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The American Negro: What He Was, What He Is, and What He May Become: A Critical and Practical Discussion by William Hannibal Thomas

The one absolutely certain way of bringing this nation to ruin, of preventing all possibility of its continuing to be a nation at all, would be to permit it to become a tangle of squabbling nationalities, an intricate knot of German-Americans, Irish-Americans, English- Americans, French-Americans, Scandinavian- Americans, or Italian-Americans, each preserving its separate nationality, each at heart feeling more sympathy with Europeans of that nationality than with the other citizens of the American Republic.

The men who do not become Americans and nothing else are hyphenated Americans; and there ought to be no room for them in this country. The man who calls himself an American citizen and who yet shows by his actions that he is primarily the citizen of a foreign land, plays a thoroughly mischievous part in the life of our body politic. He has no place here; and the sooner he returns to the land to which he feels his real heart-allegiance, the better it will be for every good American.

Theodore Roosevelt addressing the Knights of Columbus in New York City on the 12th of October 1915

William Hannibal Thomas was as wrong as any other racist in looking for physiological reasons for differences between black and white people – he was as much a child of Darwinism as most of the “leading” minds of the 19th century [and almost all of the social thinkers of the 20th]. However his failure of diagnosing the cause of the illness did not mean that there was no illness nor that its symptoms were not pernicious and persistent. Unfortunately the protestant church in America was, and would remain, the most thoroughly segregated institution in the country and, truth be told, other than the obligatory number of do-gooders displayed no interest in being anything else.

Black Judas : William Hannibal Thomas and The American Negro    Athens : University of Georgia Press, 2000 John David Smith Thomas, William Hannibal, b. 1843. American Negro Hardcover. 1st ed. and printing. xxvi, 386 p. ; 24 cm. Includes bibliographical references (p. [289]-367) and index. Clean, tight and strong binding with clean dust jacket. No highlighting, underlining or marginalia in text VG/VG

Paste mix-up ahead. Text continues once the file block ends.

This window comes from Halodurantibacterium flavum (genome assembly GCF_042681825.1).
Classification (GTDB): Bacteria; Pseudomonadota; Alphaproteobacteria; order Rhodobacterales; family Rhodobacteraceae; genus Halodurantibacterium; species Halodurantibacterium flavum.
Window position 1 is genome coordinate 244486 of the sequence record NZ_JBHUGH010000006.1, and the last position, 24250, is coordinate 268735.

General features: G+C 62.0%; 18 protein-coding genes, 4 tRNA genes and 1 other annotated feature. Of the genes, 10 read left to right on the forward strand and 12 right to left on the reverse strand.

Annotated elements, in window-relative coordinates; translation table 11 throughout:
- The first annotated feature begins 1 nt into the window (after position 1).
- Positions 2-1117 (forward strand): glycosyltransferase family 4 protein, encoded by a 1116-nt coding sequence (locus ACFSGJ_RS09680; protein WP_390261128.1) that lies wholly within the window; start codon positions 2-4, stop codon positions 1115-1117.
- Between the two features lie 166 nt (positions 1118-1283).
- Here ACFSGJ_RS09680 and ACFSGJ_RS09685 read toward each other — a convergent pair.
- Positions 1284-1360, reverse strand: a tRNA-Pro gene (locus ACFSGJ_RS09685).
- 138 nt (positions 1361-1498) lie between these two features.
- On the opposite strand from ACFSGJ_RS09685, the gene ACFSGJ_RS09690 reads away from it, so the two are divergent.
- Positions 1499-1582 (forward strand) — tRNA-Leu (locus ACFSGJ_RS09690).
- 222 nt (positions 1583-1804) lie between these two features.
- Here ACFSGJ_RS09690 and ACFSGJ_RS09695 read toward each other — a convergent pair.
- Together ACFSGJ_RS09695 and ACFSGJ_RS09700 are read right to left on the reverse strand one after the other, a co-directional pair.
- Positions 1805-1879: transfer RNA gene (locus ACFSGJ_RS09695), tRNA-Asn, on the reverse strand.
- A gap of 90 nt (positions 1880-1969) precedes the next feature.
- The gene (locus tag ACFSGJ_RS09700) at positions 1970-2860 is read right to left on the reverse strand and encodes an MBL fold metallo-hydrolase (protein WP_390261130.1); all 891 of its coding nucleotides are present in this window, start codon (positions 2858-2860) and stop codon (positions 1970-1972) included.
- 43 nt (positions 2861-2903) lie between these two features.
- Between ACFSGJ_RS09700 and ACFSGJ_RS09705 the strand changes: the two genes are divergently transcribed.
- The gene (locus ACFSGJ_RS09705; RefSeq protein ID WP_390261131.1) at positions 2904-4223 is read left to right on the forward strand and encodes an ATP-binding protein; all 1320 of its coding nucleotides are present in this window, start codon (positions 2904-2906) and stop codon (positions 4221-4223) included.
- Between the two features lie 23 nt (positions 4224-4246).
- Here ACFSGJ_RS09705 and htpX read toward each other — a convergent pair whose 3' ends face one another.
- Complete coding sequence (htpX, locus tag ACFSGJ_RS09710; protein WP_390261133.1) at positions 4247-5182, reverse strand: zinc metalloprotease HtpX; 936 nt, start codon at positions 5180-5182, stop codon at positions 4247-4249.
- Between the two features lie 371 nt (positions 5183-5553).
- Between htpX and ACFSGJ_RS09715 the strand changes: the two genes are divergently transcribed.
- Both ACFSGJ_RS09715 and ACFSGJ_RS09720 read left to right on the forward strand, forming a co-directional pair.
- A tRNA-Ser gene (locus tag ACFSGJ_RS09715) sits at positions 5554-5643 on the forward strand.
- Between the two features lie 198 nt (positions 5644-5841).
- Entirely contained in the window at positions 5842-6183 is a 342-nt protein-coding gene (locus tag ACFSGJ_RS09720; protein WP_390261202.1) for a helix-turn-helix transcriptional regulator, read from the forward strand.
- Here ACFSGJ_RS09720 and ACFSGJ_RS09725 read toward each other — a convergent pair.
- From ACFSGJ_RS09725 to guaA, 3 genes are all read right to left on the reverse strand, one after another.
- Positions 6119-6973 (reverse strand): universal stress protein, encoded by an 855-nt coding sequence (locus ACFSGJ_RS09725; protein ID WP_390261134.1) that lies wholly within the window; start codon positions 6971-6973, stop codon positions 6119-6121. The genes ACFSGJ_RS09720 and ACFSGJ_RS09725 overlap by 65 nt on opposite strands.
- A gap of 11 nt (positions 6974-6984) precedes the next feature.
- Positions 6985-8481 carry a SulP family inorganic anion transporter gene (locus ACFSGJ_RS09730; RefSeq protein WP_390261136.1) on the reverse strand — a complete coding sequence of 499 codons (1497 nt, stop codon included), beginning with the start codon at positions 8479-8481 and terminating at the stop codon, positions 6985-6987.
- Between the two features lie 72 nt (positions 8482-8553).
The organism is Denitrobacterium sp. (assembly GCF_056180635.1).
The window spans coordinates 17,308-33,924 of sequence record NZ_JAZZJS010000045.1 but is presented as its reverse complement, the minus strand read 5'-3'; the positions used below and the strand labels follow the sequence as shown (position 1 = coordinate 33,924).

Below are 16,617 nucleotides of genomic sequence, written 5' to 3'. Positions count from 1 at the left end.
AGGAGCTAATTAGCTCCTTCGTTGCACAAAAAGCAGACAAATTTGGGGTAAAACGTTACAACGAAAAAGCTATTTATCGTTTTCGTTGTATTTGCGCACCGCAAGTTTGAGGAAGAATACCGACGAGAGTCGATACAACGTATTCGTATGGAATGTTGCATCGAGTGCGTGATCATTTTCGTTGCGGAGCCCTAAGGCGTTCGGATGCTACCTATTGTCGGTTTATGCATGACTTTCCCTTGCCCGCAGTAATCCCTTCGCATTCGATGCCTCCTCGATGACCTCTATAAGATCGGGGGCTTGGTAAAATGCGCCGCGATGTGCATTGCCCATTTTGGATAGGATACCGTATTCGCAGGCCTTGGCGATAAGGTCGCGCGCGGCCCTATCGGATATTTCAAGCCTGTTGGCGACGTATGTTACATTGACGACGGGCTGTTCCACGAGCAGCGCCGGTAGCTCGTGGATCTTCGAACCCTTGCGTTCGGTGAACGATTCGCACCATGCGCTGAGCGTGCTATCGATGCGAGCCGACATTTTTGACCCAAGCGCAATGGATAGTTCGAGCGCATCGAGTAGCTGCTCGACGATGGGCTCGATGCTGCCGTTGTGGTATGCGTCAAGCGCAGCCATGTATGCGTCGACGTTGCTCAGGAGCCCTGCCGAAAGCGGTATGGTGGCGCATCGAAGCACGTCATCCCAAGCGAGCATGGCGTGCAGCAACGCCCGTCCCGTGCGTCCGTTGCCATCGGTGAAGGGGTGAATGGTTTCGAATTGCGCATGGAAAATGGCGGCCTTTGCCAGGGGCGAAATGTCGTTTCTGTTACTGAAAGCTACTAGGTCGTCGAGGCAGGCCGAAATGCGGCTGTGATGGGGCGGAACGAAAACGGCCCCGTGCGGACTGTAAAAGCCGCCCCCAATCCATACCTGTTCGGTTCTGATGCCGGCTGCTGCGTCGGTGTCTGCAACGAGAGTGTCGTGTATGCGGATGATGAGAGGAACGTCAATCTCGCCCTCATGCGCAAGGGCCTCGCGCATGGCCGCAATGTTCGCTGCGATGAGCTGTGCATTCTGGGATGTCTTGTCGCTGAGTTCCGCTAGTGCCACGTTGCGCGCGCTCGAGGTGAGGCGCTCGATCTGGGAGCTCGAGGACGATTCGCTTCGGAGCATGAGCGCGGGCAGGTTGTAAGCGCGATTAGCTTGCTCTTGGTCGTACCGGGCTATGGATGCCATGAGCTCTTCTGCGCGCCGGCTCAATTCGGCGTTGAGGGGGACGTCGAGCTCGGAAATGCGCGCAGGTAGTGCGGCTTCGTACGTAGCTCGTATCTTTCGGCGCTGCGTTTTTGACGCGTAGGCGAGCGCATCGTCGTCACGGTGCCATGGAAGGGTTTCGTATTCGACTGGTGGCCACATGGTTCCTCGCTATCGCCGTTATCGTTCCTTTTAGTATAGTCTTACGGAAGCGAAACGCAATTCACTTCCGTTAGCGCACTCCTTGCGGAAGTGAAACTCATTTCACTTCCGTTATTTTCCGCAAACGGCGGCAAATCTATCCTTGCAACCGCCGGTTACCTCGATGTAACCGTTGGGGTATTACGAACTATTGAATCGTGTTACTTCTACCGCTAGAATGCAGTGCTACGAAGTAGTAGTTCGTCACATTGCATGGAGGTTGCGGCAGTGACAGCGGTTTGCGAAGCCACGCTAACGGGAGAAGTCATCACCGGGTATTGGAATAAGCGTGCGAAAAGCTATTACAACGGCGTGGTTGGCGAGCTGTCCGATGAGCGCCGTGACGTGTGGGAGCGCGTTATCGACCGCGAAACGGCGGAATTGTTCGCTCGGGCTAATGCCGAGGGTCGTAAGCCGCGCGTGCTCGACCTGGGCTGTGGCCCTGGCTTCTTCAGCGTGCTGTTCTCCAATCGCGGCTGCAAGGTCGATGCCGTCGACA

William Hannibal Thomas was born in Ohio in 1843, descended from free blacks from Virginia and Ohio. He was denied entrance to the Union army because of his race and worked as a servant in a white regiment. Thomas achieved notoriety and infamy with the publication of his most famous work, The American Negro, in 1901. His critique of blacks, especially women, drew the ire of prominent black spokesmen and Thomas spent the remainder of his life in obscurity, drifting and working as a janitor in Columbus, Ohio until his death in 1935.

Thomas was a vitriolic critic of what he calls “Negro characteristics” and suggests that African-Americans will only achieve a desirable standard of living – in both the economic and moral sense – through association with and emulation of Anglo-Saxon society. Though Thomas acknowledges the destructive effects of slavery and the difficulties that restricted freedmen during Reconstruction, he contends that continuing illiteracy, lassitude, moral degeneracy and religious corruption is the result of the inferior intellect and animalistic sensuality with which all blacks are burdened. He looks to the church as a source of moral and intellectual instruction for African-Americans.

In describing the role of the church within the black community, Thomas writes that “most of the ignorance and degradation endured by the race is justly chargeable to a false system of Christianity, intent on blinding the consciences of men by burdening their souls with shams and pretence. The freedman’s ethical notions, with their insidious and execrable teachings, as well as his false social ideas, inflict degradation on the race.”. He describes the black clergy as shallow-minded and arrogant men who are unable to make sense of right and wrong instead focusing on ritualistic frenzy and energetic displays.

Thomas bemoans the lack of church-based moral instruction within the black community. In an effort to remedy these problems he hopes to see the African church subsumed by the larger white Protestant churches, and black clergy trained by reputable ministers. He echoes this idea when suggesting that white women (whom he judges as morally strong) undertake the moral instruction of the freedmen and women. Despite these proposals, Thomas is not optimistic about the future for African-Americans; he suggests that too many blacks are constrained by ignorance and indolence and will not be able to contribute to American society without the moralizing power of true Christianity.

This a compelling story of a black man who became a pariah among his own people: William Hannibal Thomas’s transformation from a critical but optimistic black nationalist to a critic of our first experiment with the nanny state – Reconstruction – although this was a nanny state at the point of a bayonet and its total failure to incorporate blacks into the mainstream of American society. After working as a preacher, teacher, attorney, and journalist in the last three decades of the nineteenth century, Thomas in 1901 published his infamous book The American Negro – Cosby on steroids. It became a national sensation and became a rallying cry for angry blacks of all ideological bents who made Thomas their special target. In Black Judas, John David Smith analyzes the dilemmas of racial identity that confounded both whites and blacks and opens a whole new perspective on the question of race in American history.

You may find a complete copy of the book published in 1901 here.


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